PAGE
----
The Minister is right when she says that we have had one of our best and liveliest debates so far. The two proposals, although different in their effect, both proceed upon the same basic premise: the 50:50 recruitment procedure is fundamentally wrong and obnoxious. The Minister talked of the progress that has been made. I fear that she over-eggs the pudding ever so slightly. Yes, a great deal of progress has been made in relation to the recruitment of Roman Catholics into the PSNI, but that is a reflection of the increasing normality of life in Northern Ireland. A full range of people are now prepared to take on board serving their community in the police service in a way that is considered normal on this side of the Irish sea.
By continuing to insist on this highly artificial and, to a large part of the community, obnoxious device, the Government undermine and diminish their achievement and the achievement of others, such as the right hon. Member for Upper Bann, in bringing a degree of normality to the community and to the policing of the community in Northern Ireland. I do not believe for one second that any member of the Roman Catholic community will join the police simply because the device is available to them through the overall engineering of targets. They will join the PSNI if they feel that they have some stake in it, and if they can do so without intimidation from the IRA and other paramilitary organisations. That is the achievement. The Minister should be proud of that, and she should have rather more confidence than she appears to have by continuing to cling to a highly artificial device.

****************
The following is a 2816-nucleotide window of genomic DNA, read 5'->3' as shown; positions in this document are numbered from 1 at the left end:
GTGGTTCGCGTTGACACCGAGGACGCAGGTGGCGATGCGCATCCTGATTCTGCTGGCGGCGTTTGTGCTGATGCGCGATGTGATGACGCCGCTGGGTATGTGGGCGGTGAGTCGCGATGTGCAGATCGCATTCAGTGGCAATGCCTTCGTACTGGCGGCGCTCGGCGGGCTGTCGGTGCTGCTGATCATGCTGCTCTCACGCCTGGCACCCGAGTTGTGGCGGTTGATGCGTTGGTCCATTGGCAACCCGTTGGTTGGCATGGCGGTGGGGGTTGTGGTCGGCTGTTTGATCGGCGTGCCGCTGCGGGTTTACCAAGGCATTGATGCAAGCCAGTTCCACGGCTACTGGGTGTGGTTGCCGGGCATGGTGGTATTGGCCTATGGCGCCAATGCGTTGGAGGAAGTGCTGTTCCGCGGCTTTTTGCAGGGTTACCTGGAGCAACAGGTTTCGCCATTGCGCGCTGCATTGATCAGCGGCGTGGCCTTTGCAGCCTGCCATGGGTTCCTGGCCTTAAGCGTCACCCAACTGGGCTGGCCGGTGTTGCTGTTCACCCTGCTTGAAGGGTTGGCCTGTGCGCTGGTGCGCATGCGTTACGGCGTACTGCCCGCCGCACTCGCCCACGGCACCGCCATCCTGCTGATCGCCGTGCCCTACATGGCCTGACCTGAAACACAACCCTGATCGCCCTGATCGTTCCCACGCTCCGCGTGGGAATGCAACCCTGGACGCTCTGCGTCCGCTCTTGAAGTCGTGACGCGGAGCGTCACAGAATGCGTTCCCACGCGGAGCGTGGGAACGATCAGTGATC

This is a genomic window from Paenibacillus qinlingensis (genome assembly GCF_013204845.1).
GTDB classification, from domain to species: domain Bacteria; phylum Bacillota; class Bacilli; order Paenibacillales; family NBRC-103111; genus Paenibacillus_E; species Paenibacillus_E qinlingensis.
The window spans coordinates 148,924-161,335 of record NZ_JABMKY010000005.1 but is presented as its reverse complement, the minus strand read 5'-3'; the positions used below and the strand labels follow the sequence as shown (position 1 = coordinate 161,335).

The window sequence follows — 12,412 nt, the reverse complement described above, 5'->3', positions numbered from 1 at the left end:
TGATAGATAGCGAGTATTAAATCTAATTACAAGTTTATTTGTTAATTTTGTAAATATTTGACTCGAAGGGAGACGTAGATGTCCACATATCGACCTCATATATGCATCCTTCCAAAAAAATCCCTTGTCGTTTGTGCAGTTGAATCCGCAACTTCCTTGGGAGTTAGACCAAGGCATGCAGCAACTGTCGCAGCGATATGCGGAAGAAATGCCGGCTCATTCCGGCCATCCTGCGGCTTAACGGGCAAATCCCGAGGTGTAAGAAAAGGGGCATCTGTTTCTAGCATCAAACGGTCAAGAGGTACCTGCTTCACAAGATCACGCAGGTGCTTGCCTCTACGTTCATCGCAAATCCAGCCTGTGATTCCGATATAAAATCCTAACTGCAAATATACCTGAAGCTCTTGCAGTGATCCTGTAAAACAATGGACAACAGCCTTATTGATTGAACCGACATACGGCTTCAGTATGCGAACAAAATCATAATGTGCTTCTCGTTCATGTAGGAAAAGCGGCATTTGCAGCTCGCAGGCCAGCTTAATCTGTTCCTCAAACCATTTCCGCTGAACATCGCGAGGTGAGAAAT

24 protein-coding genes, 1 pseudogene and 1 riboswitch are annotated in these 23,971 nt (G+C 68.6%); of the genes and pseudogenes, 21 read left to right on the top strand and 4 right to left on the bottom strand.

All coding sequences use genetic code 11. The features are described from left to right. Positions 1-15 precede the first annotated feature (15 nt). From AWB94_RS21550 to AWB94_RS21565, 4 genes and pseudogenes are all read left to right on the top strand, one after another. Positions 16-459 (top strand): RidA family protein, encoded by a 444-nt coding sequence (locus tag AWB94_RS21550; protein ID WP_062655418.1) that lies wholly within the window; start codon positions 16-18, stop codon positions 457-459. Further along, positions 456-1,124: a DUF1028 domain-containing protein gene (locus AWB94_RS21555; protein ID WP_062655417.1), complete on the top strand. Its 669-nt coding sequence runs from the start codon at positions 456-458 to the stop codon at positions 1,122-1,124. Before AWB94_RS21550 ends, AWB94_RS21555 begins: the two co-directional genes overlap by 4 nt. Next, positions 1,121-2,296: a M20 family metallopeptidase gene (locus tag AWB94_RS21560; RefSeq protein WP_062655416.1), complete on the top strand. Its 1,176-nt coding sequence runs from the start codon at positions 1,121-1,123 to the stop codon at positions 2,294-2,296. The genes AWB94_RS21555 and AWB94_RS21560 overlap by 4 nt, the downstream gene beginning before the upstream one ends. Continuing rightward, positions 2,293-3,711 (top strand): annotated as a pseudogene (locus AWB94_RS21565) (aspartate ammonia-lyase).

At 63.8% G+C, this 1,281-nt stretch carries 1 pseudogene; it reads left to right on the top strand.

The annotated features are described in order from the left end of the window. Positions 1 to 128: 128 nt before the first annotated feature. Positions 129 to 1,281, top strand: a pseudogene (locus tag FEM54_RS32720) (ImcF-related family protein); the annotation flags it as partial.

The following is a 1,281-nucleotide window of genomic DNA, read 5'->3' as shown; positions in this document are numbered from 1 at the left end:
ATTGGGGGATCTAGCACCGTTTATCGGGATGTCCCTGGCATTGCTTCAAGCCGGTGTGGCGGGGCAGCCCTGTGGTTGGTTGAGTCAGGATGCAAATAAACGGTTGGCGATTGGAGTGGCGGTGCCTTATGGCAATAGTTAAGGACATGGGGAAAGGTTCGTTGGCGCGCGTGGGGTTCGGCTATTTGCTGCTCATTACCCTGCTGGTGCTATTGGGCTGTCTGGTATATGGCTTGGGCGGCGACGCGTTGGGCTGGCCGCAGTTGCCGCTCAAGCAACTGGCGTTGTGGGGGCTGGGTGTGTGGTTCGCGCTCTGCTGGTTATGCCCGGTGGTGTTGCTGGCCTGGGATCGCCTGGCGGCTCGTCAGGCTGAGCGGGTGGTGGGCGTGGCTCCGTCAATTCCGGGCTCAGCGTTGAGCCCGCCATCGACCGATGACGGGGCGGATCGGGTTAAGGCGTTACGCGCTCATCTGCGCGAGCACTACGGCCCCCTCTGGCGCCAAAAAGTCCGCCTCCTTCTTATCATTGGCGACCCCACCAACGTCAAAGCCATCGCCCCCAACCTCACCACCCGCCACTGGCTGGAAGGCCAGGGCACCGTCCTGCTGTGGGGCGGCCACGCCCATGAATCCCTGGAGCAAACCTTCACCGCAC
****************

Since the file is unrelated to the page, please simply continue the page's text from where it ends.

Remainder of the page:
We have had two parallel debates. When I moved the new clause that stands in my name and that of my hon. Friend the Member for Montgomeryshire (Lembit Öpik) I said that it was a messy compromise. Others have pointed out various flaws in it. I do not seek to run away from them. I think that arguably there might be a degree of flexibility that is not present in the current system. The Minister referred to the fact that only 0.64 per cent. of current applicants were from this non-determined category. That is a fairly meaningless statistic when the system as it is set up forces everyone to be in one of two camps.
I lived for several years in Glasgow, where the issue of whether one is a Protestant or a Catholic is still very much alive. I worked for several years in the licensed trade and in hotels and I overheard many conversations that always came back to the question, ''Are you a Catholic or a Protestant?'' Any attempt to avoid the question by answering, ''I am an atheist'' would be met with, ''Are you a Protestant atheist or a Catholic atheist?'' There has been some fudging of such distinctions in the present system.